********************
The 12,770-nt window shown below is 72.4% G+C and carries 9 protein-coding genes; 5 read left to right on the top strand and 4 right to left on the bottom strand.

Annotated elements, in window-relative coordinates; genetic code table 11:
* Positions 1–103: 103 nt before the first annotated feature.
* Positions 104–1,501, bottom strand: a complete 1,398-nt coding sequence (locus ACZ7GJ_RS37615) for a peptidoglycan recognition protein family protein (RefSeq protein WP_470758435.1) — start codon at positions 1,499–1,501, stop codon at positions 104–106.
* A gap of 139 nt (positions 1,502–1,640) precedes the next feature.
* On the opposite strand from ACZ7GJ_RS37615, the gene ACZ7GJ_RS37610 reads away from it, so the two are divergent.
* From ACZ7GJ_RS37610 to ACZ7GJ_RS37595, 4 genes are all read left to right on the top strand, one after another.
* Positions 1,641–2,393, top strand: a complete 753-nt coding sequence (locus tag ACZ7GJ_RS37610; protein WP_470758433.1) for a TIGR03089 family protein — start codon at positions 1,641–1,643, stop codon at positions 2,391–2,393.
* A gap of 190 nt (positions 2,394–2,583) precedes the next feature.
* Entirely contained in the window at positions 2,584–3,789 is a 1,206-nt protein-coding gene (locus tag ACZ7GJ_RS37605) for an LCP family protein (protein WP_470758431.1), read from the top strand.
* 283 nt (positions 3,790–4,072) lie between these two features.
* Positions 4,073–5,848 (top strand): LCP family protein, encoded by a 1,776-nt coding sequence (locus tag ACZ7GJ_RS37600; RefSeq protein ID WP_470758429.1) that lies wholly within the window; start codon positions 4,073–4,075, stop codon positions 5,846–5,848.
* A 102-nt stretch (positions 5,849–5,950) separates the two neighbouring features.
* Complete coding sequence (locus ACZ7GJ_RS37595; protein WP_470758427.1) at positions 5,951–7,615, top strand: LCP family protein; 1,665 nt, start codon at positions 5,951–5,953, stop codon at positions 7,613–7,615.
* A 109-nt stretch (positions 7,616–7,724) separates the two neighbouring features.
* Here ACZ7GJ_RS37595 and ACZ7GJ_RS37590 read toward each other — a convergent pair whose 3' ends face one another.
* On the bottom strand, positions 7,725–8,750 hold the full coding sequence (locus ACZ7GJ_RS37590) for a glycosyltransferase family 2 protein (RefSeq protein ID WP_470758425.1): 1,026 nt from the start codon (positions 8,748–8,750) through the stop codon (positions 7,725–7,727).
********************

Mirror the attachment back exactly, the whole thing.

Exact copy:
The 12,770-nt window shown below is 72.4% G+C and carries 9 protein-coding genes; 5 read left to right on the top strand and 4 right to left on the bottom strand.

Annotated elements, in window-relative coordinates; genetic code table 11:
* Positions 1–103: 103 nt before the first annotated feature.
* Positions 104–1,501, bottom strand: a complete 1,398-nt coding sequence (locus ACZ7GJ_RS37615) for a peptidoglycan recognition protein family protein (RefSeq protein WP_470758435.1) — start codon at positions 1,499–1,501, stop codon at positions 104–106.
* A gap of 139 nt (positions 1,502–1,640) precedes the next feature.
* On the opposite strand from ACZ7GJ_RS37615, the gene ACZ7GJ_RS37610 reads away from it, so the two are divergent.
* From ACZ7GJ_RS37610 to ACZ7GJ_RS37595, 4 genes are all read left to right on the top strand, one after another.
* Positions 1,641–2,393, top strand: a complete 753-nt coding sequence (locus tag ACZ7GJ_RS37610; protein WP_470758433.1) for a TIGR03089 family protein — start codon at positions 1,641–1,643, stop codon at positions 2,391–2,393.
* A gap of 190 nt (positions 2,394–2,583) precedes the next feature.
* Entirely contained in the window at positions 2,584–3,789 is a 1,206-nt protein-coding gene (locus tag ACZ7GJ_RS37605) for an LCP family protein (protein WP_470758431.1), read from the top strand.
* 283 nt (positions 3,790–4,072) lie between these two features.
* Positions 4,073–5,848 (top strand): LCP family protein, encoded by a 1,776-nt coding sequence (locus tag ACZ7GJ_RS37600; RefSeq protein ID WP_470758429.1) that lies wholly within the window; start codon positions 4,073–4,075, stop codon positions 5,846–5,848.
* A 102-nt stretch (positions 5,849–5,950) separates the two neighbouring features.
* Complete coding sequence (locus ACZ7GJ_RS37595; protein WP_470758427.1) at positions 5,951–7,615, top strand: LCP family protein; 1,665 nt, start codon at positions 5,951–5,953, stop codon at positions 7,613–7,615.
* A 109-nt stretch (positions 7,616–7,724) separates the two neighbouring features.
* Here ACZ7GJ_RS37595 and ACZ7GJ_RS37590 read toward each other — a convergent pair whose 3' ends face one another.
* On the bottom strand, positions 7,725–8,750 hold the full coding sequence (locus ACZ7GJ_RS37590) for a glycosyltransferase family 2 protein (RefSeq protein ID WP_470758425.1): 1,026 nt from the start codon (positions 8,748–8,750) through the stop codon (positions 7,725–7,727).